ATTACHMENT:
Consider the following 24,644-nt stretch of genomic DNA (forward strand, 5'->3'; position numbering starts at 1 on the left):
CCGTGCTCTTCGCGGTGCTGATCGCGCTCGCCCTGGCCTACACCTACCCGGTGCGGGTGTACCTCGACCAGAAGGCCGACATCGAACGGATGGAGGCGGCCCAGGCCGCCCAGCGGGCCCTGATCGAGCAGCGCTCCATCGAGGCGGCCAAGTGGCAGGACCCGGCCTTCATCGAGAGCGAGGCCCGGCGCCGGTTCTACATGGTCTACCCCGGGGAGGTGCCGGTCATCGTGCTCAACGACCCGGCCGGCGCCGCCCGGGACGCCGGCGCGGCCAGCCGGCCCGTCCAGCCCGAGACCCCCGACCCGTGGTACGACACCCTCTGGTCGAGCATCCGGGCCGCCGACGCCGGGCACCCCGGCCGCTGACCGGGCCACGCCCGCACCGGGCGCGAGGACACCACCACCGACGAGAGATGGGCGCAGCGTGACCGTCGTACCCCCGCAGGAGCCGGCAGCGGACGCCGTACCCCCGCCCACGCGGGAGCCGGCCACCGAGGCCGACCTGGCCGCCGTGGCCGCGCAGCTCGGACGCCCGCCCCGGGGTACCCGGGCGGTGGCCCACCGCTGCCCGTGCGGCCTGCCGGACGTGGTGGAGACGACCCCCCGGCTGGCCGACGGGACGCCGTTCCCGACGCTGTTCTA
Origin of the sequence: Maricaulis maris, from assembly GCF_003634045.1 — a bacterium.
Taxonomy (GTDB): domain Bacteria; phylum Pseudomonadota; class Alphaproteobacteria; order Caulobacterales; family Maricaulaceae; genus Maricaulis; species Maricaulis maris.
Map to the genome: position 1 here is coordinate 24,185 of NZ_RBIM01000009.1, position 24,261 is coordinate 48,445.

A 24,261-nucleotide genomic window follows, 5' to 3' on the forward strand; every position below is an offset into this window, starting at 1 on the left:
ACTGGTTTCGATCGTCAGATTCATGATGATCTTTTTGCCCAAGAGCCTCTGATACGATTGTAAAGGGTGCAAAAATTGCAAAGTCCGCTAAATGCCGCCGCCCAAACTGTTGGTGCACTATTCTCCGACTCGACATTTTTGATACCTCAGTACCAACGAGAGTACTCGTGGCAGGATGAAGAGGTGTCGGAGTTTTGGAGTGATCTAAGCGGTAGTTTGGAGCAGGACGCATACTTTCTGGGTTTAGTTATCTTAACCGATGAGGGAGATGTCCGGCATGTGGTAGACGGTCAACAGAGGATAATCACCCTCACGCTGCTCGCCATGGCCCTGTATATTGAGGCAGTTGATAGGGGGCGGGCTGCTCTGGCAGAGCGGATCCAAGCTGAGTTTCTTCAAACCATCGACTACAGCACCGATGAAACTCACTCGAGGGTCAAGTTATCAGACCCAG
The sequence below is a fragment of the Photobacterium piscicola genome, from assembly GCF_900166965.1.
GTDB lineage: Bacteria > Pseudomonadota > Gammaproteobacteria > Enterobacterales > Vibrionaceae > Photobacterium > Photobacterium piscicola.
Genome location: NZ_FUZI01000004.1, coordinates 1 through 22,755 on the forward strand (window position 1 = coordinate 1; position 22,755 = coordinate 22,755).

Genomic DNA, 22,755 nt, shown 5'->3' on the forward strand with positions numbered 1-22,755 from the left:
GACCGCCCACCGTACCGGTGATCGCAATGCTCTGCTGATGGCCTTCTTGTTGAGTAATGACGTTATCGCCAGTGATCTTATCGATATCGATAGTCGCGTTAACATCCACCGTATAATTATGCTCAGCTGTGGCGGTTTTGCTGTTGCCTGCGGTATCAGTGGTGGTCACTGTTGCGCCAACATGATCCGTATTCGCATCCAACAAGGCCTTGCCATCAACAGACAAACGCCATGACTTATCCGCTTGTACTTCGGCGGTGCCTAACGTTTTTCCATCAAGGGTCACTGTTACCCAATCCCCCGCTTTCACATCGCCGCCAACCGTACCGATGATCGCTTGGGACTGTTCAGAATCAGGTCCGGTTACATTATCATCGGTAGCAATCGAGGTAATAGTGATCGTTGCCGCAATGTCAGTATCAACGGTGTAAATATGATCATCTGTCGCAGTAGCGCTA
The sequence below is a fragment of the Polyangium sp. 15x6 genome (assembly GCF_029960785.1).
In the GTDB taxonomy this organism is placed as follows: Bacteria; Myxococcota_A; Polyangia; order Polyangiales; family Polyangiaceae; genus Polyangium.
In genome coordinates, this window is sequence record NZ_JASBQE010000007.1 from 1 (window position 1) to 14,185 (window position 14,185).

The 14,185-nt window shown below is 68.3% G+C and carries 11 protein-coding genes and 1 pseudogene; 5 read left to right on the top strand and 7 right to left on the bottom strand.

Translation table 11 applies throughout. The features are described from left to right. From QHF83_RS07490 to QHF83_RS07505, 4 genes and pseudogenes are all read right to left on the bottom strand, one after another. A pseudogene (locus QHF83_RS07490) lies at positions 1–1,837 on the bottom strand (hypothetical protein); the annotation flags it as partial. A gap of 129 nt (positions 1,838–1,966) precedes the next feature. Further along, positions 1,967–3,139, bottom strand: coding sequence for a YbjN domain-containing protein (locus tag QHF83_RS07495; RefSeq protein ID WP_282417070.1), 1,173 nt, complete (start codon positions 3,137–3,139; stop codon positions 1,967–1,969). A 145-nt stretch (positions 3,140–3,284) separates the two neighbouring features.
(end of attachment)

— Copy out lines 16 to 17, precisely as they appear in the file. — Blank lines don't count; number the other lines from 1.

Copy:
The 14,185-nt window shown below is 68.3% G+C and carries 11 protein-coding genes and 1 pseudogene; 5 read left to right on the top strand and 7 right to left on the bottom strand.

Translation table 11 applies throughout. The features are described from left to right. From QHF83_RS07490 to QHF83_RS07505, 4 genes and pseudogenes are all read right to left on the bottom strand, one after another. A pseudogene (locus QHF83_RS07490) lies at positions 1–1,837 on the bottom strand (hypothetical protein); the annotation flags it as partial. A gap of 129 nt (positions 1,838–1,966) precedes the next feature. Further along, positions 1,967–3,139, bottom strand: coding sequence for a YbjN domain-containing protein (locus tag QHF83_RS07495; RefSeq protein ID WP_282417070.1), 1,173 nt, complete (start codon positions 3,137–3,139; stop codon positions 1,967–1,969). A 145-nt stretch (positions 3,140–3,284) separates the two neighbouring features.